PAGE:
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Have you ever wanted to host a low traffic website in Azure, but required features like SSL and a custom domain? Were you disappointed when you found out that these features are only supported in the B1 App Service Plan for a whooping 50$ a month? With some simple changes and a Content Delivery Network (CDN) you can have it all for FREE!
The easiest way to host a website in Azure is to use an Azure Web App backed by an App Service Plan. However, the free F1 App Service Plan is pretty basic. It’s shared infrastructure giving you 1 GB memory and 60 minutes a day of compute time. It has no support for custom domains, but provides SSL on the default *.azurewebsites.net address.
What if you want to add a custom domain to your free Azure website and still want to have SSL support? Can it be provided for free in Azure without using third party services? The simplest solution is to upgrade the App Service Plan, but that won’t be free.
What we want to achieve:
- Free website hosting
- SSL support
- Custom domain support
- Use only Azure services
Static website + Content Delivery Network
A common way to solve this problem for web applications where you have a separate backend and frontend, is to host the frontend as a static website and combine it with a Content Delivery Network (CDN) that can provide SSL on a custom domain. Netlify, GitHub Pages and Amazon Web Services (AWS) all have solutions to this problem and can provide this functionality for free. AWS has had this capability for years by combining the Amazon CloudFront CDN with Amazon S3 storage which can host a static website.
Basically it works like this:
The CDN manages the certificate that is used to encrypt the connection to the end-user with a custom domain and the connection between the CDN and the website is encrypted with the SSL certificate supplied by the website (if any).
When you enable the static website feature on a storage account the website will get an endpoint like:
There are many CDN providers that can provide free SSL on a custom domain, but with a pure Azure solution only the Azure CDN will do. The main benefit of using an Azure service is that the provisioning and configuration can easily be scripted using Azure Powershell or ARM-templates.
To try it out, you first have to create an Azure CDN profile in the Azure Portal and choose a pricing tier which supports custom domains. I chose the “Premium Verizon” tier just because it is the only tier that supports redirecting http => https using custom page rules. The CDN cost for a static website, which is typically just a few MB, is basically zero. Continue by adding a CDN endpoint inside the CDN profile that maps your CDN endpoint to your site:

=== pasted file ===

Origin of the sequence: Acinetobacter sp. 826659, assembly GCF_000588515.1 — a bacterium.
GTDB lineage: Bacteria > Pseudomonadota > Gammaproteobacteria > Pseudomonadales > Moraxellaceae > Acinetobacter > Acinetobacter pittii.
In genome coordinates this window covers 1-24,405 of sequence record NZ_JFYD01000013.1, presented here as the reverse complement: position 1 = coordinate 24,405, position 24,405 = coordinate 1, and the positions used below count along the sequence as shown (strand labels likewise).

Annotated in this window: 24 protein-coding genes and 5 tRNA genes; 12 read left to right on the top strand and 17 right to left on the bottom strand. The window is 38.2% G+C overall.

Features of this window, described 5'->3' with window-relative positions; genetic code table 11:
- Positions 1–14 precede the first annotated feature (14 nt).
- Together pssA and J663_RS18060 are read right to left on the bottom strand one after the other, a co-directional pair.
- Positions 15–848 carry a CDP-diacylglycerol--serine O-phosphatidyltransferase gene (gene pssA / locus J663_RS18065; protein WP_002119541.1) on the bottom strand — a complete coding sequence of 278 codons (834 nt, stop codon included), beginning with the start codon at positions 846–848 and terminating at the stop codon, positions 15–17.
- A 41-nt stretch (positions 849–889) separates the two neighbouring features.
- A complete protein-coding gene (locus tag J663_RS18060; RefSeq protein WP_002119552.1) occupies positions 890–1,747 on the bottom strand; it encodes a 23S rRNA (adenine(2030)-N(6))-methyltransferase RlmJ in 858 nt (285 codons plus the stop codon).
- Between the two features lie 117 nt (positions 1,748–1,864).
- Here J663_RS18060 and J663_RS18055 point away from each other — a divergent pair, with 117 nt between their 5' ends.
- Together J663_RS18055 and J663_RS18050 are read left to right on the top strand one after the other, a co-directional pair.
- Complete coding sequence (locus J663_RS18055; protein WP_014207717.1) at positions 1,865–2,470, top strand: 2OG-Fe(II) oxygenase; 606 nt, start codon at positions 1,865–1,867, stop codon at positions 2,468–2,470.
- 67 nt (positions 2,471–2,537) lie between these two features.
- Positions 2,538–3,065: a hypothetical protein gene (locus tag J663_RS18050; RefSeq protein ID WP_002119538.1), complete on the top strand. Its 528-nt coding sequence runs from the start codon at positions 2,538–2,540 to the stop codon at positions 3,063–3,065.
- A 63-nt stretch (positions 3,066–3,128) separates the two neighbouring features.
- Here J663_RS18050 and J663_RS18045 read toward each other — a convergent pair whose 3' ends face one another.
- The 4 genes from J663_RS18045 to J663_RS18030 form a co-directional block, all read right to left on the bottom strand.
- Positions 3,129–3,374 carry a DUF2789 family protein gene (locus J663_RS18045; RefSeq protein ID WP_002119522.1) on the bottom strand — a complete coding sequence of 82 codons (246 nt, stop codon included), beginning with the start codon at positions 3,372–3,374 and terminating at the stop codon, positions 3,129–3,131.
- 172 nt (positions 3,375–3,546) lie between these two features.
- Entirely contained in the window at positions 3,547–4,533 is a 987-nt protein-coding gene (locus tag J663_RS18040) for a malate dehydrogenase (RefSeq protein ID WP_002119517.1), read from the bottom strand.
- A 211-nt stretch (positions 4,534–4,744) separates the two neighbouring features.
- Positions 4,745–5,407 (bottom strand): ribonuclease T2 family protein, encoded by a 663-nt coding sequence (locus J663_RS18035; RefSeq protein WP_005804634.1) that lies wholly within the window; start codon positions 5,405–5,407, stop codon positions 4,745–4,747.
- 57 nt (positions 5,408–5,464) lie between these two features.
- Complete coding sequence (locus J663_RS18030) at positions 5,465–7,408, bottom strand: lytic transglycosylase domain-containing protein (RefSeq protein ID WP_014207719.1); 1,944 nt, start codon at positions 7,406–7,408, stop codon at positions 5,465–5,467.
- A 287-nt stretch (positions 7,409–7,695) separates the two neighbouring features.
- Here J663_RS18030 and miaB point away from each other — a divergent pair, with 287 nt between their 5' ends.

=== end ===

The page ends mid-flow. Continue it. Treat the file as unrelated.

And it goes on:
<sitename>.azureedge.net → https://<storageaccountname>.z13.web.core.windows.net
As long as http is allowed on the storage account you should after a short while be able to access the site using the *.azureedge.net address. To add a custom domain to the CDN you first need to login to your domain host and add a CNAME mapping to your CDN endpoint like this:
www.mysite.com → <sitename>.azureedge.net
After the CNAME has been added and the DNS has propagated which in my case was pretty quick, Azure will allow you to add the custom domain to your CDN endpoint. When the custom domain is added, the last step is to enable SSL on the custom hostname which is just a flip of a switch. Just click the hostname and choose to enable custom domain HTTPS.
Azure will then generate a certificate for your domain that is valid for a year and will be automatically renewed. Enabling SSL can take quite a bit of time so expect to wait a day or two.
Using a combination of Azure CDN and an Azure Storage Account as your frontend and an Azure WebSite (or Azure Function) as your backend you can have a virtually free website on Azure that supports SSL encryption and a custom domain. You only need to pay for the storage and network traffic to the storage account, but that likely amounts to pennies a month. The whole infrastructure setup can also relatively easily be automated using ARM-templates.
The only major drawbacks are that the Azure Website free tier backend is limited to 60 CPU minutes a day and that the web app resources on the free tier are shared with other Azure customers. The site won’t support a lot of simultaneous visitors, but for a low traffic website that probably won’t be a problem. You can always pay to scale up the App Service Plan when needed.